Investors, play the games you are likely to win; don’t count on luck
Indian stock markets have seen substantially increased participation from retail investors over the past year. The volume of transactions by foreign and domestic institutions has decreased, while the proportion of retail participation has increased significantly. This trend is supported by a rapid increase in the total number of mat accounts held by individuals, which grew by 14 million in 2020-2021, almost three times more than in the previous fiscal year. Data from new and old brokerage firms also shows a dramatic increase in retail demat accounts.
New post-covid entrants have so far benefited mainly from rising markets. Since the Nifty 50 briefly traded at less than half of current levels in March 2020, markets have quickly recalibrated, ignored the effects of the pandemic, and surpassed previous highs. The rally that started with frontline index stocks in 2020 has moved into the mid and small cap space in 2021. Here, lower free floats and higher retail participation create dramatic price moves that attract the attention of retailers. When the momentum changes, the last of the line remain standing after the game of musical chairs is over. In other words, prices are a pattern of Ponzi schemes; you really don’t want to go into it towards the end.
Investors are now being helped by the democratization of information. Ten years ago, it would be hard to find many companies that publish more than press releases. Now investor calls and in-depth presentations are the norm even for small businesses and provide a constant flow of data for analysis. While institutions are expected to take forecasts with a dose of salt and factor execution risk into their estimates, retail investors might be less skeptical and not contextualize a deluge of seemingly useful information requiring their action. In the coming days, we will likely see exceptional financial performance from listed companies, thanks to the low base in the first quarter of 2020-21. The question investors need to ask themselves is: How far has the future already been assessed in specific stocks and sectors? Stock markets are forward looking and, for the most part, efficient. Information as well as expectations are usually billed instantly or even in advance.
In times of high liquidity, it’s a seller’s market, and sellers dictate prices to an increasing number of buyers. Experienced investors will see the euphoric conditions as games where you step more and more into a weak position as the playing field is asymmetric, tilted against the buyers. When everyone wants to buy, all incremental price estimates are realistic, but when sentiment changes, no price is too low to sell. This change can affect individual stocks, sectors or even markets.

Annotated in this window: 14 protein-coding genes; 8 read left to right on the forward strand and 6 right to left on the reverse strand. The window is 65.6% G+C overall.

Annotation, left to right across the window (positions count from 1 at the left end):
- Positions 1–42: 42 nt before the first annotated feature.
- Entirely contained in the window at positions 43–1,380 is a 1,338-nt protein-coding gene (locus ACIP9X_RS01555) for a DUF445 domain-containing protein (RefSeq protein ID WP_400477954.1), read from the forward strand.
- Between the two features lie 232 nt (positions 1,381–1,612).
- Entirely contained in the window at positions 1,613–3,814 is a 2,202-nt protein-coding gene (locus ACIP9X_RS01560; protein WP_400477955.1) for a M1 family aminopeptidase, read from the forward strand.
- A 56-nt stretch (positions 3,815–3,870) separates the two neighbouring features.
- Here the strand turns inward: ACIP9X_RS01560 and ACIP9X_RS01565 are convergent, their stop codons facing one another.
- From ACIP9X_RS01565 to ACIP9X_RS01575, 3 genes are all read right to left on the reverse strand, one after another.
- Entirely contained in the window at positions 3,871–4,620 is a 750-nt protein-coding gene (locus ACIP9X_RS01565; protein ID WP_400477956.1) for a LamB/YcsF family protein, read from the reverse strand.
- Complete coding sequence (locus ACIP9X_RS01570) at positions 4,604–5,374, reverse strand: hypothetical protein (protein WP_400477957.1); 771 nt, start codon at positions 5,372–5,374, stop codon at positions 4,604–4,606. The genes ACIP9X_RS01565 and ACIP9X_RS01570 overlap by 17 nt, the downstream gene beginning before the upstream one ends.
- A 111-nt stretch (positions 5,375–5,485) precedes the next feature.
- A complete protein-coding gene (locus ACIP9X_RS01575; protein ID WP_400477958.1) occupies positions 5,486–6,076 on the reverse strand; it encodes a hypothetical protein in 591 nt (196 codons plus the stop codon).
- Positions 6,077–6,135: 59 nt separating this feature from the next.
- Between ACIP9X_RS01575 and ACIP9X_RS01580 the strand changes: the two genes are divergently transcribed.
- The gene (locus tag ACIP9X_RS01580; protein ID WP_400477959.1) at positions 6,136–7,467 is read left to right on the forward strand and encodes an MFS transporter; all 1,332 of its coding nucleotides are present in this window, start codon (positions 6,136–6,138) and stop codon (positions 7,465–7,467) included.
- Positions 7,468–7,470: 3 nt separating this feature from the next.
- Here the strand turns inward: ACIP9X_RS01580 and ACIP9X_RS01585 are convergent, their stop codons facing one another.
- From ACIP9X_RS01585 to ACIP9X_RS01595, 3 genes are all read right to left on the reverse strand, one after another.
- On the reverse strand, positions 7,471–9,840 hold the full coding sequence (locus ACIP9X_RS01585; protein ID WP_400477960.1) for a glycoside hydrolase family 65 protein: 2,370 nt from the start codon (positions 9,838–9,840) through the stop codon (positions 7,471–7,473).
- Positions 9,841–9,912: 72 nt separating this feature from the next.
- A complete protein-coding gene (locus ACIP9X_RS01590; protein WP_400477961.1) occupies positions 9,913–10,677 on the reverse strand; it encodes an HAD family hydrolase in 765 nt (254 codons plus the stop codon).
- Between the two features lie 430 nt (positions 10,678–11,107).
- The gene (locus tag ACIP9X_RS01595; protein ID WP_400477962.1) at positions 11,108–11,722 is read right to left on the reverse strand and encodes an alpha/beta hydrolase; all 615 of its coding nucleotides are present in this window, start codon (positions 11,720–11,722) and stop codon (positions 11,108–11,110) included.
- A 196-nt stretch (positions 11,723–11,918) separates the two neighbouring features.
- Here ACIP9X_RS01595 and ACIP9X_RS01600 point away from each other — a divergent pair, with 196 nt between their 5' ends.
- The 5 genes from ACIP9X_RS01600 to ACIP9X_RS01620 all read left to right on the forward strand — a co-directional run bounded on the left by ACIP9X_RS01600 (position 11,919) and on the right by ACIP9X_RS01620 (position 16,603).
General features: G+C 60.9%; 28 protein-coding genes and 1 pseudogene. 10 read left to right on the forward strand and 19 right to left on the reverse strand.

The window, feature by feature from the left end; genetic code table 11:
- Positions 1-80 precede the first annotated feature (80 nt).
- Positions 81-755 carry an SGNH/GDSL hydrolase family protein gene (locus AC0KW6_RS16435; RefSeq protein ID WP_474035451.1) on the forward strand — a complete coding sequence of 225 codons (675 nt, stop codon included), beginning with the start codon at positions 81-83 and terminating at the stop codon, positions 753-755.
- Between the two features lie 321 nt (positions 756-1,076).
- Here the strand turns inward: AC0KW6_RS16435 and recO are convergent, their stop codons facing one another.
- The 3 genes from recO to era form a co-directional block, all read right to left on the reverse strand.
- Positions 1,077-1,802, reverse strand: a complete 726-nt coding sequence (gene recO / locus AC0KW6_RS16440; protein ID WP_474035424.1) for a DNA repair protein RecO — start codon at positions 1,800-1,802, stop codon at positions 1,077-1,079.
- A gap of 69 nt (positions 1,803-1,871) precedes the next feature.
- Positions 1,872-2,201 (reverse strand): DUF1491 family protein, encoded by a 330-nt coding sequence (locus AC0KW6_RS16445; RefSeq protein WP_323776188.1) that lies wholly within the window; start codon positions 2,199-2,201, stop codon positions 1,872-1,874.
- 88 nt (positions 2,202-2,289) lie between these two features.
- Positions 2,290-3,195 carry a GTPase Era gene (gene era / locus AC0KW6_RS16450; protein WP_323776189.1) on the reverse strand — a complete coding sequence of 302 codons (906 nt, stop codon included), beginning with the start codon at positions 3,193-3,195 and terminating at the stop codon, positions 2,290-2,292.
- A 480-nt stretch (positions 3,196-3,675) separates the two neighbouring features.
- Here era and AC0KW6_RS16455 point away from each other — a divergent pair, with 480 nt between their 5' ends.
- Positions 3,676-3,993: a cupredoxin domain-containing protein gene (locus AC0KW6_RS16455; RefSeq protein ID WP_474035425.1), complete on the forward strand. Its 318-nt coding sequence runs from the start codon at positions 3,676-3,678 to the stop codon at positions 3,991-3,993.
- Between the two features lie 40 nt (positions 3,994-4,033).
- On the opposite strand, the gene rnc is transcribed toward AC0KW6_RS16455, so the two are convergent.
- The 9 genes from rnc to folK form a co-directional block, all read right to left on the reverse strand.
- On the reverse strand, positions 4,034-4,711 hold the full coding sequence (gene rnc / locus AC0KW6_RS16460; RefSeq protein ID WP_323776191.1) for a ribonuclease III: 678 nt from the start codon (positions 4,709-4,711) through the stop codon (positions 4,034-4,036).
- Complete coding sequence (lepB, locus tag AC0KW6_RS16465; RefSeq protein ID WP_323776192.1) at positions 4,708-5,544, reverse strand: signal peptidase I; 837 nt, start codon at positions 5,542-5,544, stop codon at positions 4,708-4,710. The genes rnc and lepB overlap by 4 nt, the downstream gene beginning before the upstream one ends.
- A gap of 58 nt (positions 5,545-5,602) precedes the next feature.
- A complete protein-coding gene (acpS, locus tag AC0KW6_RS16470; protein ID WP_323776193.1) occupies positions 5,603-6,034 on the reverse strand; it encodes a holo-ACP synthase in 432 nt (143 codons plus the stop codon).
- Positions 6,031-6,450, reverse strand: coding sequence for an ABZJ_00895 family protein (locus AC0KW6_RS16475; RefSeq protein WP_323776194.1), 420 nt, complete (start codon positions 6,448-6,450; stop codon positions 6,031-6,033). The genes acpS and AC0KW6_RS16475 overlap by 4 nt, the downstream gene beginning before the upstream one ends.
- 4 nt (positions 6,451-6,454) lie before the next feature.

Risk assessment is necessary when participating in a seller’s market, as investors almost always pay up front for the growth and performance of the business that occurs much later. Shares of a company bought at 100 times its earnings, for example, could be 30 times higher than earnings in 3 years according to consensus growth estimates, and even better. But a lot can happen in 3 years. Investors should assess whether current valuations provide sufficient margin of safety if growth assumptions do not hold true. Altered feelings or expectations can be a double whammy of falling price-earnings multiples (PEs) as well as falling expected earnings. Here’s a simple example to show why rating is important:
Say X is bought from ₹1,000 with earnings per share of ₹10, a PE ratio of 100. Profits should reach ₹15 in 2022, ₹25 in 2023 and ₹33 in 2024 at a growth rate of 44%. This equates to a multiple EP of 30 in 2024. So you paid 100 EP today to get 30 EP in 2024. But X faces headwinds and cannot win ₹15 in 2022, messages only ₹13, and should now win only ₹17 in 2023 and ₹22 in 2024. Growth goes from 44% to 30% and PE from 100 to 50.
X share price of ₹1000 to 100 PE will be re-priced at ₹650 to 50 EP, or 30 EP in 2024. It is still a fast growing company, but the investor is losing money.
With a simple change in the underlying assumptions, the invested capital decreases by 35% (i.e. ₹350 down) and the investor must sell or wait several years for a return to par. The investor always assumes all risk of any change in the underlying assumptions.
An adage worth repeating: there are many slips between the cup and the lip.
Initial public offerings, or IPOs, are perhaps the most unfavorable asymmetric situation for retail investors. Growth markets are a “Goldilocks Zone”, where sellers decide prices and the public has almost no background information about a company related to the IPO. The pricing of an IPO is done at the sole discretion of the company or its selling shareholders, and there are no restrictions in the form of upper or lower limits. The price is what potential buyers are expected to be prepared to pay. Sellers are therefore making considerable efforts to attract institutional and individual investors. It is a marketing exercise for stock sellers as well as an investment opportunity for the general public. What better time to announce a sale than when the stock markets are in a festive mood and people want to spend the money?
This is not to say that an investor cannot find fair opportunities in such market conditions. Valuation is only the collective perception of a stock’s fair value, and investors must individually determine whether its perceived value is unrealistic or provides an adequate margin of safety for error. Ultimately, stocks and markets always find a reason to stagnate or correct, just as they do to recover.
Play the games you are likely to win, not the ones where luck plays a major role
Tushaar Talwar researches and writes on capital markets.
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